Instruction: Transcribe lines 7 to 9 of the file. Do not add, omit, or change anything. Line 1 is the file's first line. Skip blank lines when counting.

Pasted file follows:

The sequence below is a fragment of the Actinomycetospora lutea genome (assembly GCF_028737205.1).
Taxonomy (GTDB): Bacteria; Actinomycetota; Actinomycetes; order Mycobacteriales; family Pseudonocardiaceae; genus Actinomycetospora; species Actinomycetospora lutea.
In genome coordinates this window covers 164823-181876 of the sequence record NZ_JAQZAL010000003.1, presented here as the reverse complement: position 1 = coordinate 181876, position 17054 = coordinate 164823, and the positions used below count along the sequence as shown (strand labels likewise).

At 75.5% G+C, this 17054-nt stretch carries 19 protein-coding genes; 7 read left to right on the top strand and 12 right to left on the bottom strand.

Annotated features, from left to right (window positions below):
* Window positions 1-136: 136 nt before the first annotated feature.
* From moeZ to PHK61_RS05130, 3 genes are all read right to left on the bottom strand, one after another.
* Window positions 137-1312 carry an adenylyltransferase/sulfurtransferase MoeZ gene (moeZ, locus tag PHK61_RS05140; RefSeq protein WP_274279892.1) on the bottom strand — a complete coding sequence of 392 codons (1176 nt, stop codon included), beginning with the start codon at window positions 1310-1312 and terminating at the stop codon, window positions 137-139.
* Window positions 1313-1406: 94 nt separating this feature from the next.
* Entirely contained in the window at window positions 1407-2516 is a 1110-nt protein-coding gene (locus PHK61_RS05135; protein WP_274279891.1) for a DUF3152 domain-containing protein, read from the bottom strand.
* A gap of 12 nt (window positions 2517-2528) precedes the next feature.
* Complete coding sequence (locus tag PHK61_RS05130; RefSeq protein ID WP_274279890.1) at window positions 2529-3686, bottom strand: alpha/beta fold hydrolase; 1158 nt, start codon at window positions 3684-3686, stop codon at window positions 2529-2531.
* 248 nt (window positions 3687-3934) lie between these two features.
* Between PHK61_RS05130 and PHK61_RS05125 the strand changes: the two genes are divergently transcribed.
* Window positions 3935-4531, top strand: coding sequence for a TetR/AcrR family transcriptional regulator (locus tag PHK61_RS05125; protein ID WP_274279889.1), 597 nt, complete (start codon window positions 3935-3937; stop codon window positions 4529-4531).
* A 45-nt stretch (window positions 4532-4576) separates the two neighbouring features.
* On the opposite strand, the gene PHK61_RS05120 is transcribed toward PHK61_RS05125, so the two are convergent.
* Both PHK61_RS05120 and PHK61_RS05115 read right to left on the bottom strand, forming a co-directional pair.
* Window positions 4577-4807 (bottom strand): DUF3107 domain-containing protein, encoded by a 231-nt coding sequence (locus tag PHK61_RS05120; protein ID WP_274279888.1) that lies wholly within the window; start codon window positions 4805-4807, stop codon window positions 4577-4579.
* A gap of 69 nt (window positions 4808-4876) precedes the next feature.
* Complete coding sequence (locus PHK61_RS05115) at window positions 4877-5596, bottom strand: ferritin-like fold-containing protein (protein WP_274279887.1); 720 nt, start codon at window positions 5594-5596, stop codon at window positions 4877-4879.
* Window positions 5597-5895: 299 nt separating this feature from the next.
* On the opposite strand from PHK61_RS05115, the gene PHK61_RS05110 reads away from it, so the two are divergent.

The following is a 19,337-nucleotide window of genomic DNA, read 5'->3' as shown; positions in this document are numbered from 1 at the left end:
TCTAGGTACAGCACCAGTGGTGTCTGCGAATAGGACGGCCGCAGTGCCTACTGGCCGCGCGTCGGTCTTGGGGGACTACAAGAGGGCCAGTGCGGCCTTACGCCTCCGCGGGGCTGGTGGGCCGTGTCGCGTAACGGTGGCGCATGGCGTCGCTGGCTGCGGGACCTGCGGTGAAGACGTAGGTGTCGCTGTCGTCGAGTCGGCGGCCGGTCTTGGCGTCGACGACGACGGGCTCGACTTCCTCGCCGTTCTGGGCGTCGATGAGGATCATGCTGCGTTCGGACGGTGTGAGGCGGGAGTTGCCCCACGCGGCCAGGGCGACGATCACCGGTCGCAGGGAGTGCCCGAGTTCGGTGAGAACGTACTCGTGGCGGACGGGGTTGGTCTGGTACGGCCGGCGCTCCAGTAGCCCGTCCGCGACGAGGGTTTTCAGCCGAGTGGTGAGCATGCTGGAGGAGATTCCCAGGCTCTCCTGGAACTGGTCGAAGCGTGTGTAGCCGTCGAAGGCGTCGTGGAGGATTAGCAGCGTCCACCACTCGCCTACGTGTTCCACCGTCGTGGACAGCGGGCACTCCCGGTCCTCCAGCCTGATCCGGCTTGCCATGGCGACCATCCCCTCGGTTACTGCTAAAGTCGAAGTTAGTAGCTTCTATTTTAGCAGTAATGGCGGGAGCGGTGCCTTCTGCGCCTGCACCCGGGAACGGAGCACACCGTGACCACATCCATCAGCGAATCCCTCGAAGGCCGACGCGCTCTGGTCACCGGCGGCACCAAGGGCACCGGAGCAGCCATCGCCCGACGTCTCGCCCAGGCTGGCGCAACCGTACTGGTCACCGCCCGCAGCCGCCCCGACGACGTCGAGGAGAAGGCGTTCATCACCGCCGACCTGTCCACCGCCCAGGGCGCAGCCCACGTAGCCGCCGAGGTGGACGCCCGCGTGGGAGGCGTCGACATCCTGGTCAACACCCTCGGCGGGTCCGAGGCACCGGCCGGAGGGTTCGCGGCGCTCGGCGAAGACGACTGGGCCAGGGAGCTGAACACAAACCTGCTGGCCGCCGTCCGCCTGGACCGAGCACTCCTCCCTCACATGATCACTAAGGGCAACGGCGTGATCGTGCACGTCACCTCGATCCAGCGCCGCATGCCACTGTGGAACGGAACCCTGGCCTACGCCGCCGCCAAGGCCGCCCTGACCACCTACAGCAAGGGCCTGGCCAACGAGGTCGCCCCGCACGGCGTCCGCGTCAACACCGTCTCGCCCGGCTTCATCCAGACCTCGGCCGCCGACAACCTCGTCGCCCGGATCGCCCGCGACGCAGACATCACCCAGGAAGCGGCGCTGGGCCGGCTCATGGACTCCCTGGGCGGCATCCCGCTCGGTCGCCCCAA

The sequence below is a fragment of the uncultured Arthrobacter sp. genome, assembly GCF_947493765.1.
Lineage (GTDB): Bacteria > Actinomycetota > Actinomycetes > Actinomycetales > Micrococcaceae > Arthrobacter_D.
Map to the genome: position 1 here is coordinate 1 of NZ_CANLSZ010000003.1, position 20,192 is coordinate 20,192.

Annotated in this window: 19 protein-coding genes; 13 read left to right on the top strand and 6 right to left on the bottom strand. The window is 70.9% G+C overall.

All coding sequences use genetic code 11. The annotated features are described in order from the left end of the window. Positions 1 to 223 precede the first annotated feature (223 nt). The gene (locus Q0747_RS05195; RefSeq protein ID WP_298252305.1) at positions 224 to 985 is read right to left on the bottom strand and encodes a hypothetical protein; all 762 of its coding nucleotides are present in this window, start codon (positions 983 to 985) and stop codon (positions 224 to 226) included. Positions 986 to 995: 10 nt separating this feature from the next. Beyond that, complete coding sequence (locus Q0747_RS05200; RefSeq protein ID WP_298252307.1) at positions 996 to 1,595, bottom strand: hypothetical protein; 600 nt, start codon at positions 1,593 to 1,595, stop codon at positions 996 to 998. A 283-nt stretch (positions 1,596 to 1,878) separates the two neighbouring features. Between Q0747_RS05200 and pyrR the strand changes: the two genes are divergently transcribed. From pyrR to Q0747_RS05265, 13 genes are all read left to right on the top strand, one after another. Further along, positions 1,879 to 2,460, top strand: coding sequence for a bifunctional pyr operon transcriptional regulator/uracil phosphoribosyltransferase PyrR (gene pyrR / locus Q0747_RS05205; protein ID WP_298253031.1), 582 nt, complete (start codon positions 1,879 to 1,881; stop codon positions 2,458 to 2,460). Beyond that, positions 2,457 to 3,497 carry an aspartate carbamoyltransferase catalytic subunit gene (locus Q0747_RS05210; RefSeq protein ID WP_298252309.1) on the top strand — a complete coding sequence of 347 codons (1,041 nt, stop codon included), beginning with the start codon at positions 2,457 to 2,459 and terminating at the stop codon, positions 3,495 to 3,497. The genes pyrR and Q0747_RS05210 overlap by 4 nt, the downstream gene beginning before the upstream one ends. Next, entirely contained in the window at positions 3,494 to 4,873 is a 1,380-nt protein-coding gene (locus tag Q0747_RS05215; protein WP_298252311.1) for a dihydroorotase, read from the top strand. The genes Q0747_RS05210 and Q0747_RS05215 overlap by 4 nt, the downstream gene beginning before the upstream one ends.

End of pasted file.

* From moeZ to PHK61_RS05130, 3 genes are all read right to left on the bottom strand, one after another.
* Window positions 137-1312 carry an adenylyltransferase/sulfurtransferase MoeZ gene (moeZ, locus tag PHK61_RS05140; RefSeq protein WP_274279892.1) on the bottom strand — a complete coding sequence of 392 codons (1176 nt, stop codon included), beginning with the start codon at window positions 1310-1312 and terminating at the stop codon, window positions 137-139.
* Window positions 1313-1406: 94 nt separating this feature from the next.